Do you know the definition of “local” food? Give it a minute. Is there an official acceptable distance for a tomato to travel? How about a gallon of milk? And who gets to decide what that measure is?
The United States Department of Agriculture (USDA) defines “local” as a measurable distance between food production and consumption that is four hundred miles or less. That means “local” food you buy in New York state could come from Augusta, Maine (329 miles), Concord, New Hampshire (214 miles), or Youngstown, Ohio (397.7 miles) and still meet USDA’s definition of “local.”
Author Robyn Metcalfe says that we tend to measure our feelings by the distance between the producers and our plates. But, she argues, the complexity and value of a food supply chain relates to how many intermediaries there are between a producer and consumer. So, it’s not necessarily all about the measured distance between you and your food.
Here we present Metcalfe’s case that geographic sources for our food should be dictated by climate, cost of land and labor, abundance of resources, and nearby transportation networks, in an excerpt from her new book, Food Routes: Growing Bananas in Iceland and Other Tales from the Logistics of Eating, out this month from MIT Press.
Food and the city
The relationship between food and cities is a long story, and its ending is still not in sight. The association is emotional yet engineered, inextricable yet fluid. We want our food close to us, yet food production is a messy business that’s costly and dependent upon scale. The placement of food in relation to the cities where we live affects its cost, safety, and environmental impact. Distance, geography, economics, and transportation infrastructure weigh in as food finds its place in our cities, and a sense of place related to food informs where and how our supply chains work.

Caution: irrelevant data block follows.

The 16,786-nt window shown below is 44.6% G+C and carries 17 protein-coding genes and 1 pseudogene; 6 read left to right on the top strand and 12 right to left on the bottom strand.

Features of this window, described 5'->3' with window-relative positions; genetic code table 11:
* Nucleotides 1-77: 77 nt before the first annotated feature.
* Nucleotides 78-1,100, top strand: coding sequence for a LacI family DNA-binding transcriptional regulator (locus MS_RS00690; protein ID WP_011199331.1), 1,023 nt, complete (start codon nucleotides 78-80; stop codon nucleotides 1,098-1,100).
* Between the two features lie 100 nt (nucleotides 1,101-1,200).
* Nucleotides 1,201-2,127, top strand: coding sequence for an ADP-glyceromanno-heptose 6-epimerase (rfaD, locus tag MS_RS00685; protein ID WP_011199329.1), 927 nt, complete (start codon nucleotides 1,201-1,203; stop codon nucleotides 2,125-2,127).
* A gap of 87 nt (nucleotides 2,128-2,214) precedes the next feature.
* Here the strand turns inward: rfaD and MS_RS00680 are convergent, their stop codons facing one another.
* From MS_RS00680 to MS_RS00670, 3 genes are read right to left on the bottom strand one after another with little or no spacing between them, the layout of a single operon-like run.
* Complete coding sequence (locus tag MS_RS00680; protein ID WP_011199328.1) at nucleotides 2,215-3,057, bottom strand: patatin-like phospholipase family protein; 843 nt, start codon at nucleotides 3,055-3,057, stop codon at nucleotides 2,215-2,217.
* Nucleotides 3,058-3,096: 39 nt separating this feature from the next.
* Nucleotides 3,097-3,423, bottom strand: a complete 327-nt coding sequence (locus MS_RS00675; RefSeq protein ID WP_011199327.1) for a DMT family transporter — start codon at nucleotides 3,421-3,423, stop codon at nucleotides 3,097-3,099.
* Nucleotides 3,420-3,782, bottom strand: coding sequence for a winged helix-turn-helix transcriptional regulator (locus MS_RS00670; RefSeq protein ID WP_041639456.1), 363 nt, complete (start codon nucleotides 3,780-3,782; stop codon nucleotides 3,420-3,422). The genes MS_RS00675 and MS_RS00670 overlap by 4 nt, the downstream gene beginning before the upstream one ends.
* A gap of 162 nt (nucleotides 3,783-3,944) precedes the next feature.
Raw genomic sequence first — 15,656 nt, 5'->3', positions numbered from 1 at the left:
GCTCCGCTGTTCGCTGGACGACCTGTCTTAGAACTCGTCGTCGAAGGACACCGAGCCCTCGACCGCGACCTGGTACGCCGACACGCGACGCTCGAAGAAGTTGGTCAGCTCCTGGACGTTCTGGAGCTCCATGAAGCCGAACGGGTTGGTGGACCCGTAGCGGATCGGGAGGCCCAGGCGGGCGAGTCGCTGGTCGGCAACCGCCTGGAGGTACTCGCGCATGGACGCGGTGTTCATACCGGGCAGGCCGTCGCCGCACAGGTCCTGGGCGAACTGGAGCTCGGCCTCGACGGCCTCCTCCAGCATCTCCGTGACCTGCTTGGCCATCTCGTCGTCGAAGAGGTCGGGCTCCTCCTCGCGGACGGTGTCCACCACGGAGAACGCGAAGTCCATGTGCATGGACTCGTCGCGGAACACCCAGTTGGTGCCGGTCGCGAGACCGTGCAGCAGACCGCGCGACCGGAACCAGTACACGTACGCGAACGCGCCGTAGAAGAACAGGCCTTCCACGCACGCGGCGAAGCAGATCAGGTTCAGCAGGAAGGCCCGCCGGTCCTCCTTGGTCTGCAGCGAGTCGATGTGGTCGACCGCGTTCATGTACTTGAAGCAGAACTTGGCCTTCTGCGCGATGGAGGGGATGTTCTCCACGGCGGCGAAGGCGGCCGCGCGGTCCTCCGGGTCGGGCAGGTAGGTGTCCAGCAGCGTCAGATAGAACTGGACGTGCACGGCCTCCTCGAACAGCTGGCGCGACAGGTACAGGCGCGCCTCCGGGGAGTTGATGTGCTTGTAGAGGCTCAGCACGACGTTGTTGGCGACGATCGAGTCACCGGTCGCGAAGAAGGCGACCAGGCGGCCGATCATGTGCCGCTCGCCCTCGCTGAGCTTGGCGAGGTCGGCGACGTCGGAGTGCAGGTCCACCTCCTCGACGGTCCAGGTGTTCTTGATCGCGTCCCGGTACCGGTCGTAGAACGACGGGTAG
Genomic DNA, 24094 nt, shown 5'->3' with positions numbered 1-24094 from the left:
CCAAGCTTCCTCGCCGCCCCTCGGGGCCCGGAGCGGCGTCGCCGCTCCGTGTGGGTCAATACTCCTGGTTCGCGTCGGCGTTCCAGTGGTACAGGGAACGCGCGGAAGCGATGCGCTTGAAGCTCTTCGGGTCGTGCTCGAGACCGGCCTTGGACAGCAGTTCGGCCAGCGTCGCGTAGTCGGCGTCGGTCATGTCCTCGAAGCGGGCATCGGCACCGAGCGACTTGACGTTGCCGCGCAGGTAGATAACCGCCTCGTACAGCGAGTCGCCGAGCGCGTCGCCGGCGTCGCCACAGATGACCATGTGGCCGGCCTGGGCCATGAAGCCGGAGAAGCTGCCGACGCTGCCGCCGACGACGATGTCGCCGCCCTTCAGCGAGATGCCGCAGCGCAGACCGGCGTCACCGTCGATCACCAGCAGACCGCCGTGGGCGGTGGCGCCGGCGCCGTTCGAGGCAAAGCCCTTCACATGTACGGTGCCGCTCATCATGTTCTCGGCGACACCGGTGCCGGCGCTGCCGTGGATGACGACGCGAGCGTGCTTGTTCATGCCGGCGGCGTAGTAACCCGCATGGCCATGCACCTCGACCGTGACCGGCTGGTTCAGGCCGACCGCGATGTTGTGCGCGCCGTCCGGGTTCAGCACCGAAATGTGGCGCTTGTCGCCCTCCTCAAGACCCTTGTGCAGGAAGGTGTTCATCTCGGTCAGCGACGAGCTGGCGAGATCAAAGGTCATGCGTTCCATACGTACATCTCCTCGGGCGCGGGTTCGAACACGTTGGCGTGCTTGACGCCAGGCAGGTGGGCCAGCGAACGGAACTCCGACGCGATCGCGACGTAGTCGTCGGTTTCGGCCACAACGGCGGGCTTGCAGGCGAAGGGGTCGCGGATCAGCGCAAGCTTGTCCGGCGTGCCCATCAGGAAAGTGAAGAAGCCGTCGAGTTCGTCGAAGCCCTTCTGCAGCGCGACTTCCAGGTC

Today, we label our preference for food grown nearby the “local food movement,” and describing the return of food to our cities as a “movement” is particularly apt. Food logistics is all about movement. Self-conscious movement is an obsession of chefs these days. Menus tout local sources and take great pains to list all their suppliers. Chefs and grocery stores become storytellers, often including photos of the families who harvest their produce and maps that prove the proximity of the purveyors. During an interview with one of our star restaurant owners in Texas, I noticed a map on the wall that illustrated all the farms that provided ingredients to the chef. This story appears on menus, websites, and similar wall charts these days as chefs work to satisfy consumers’ demands for locally sourced food.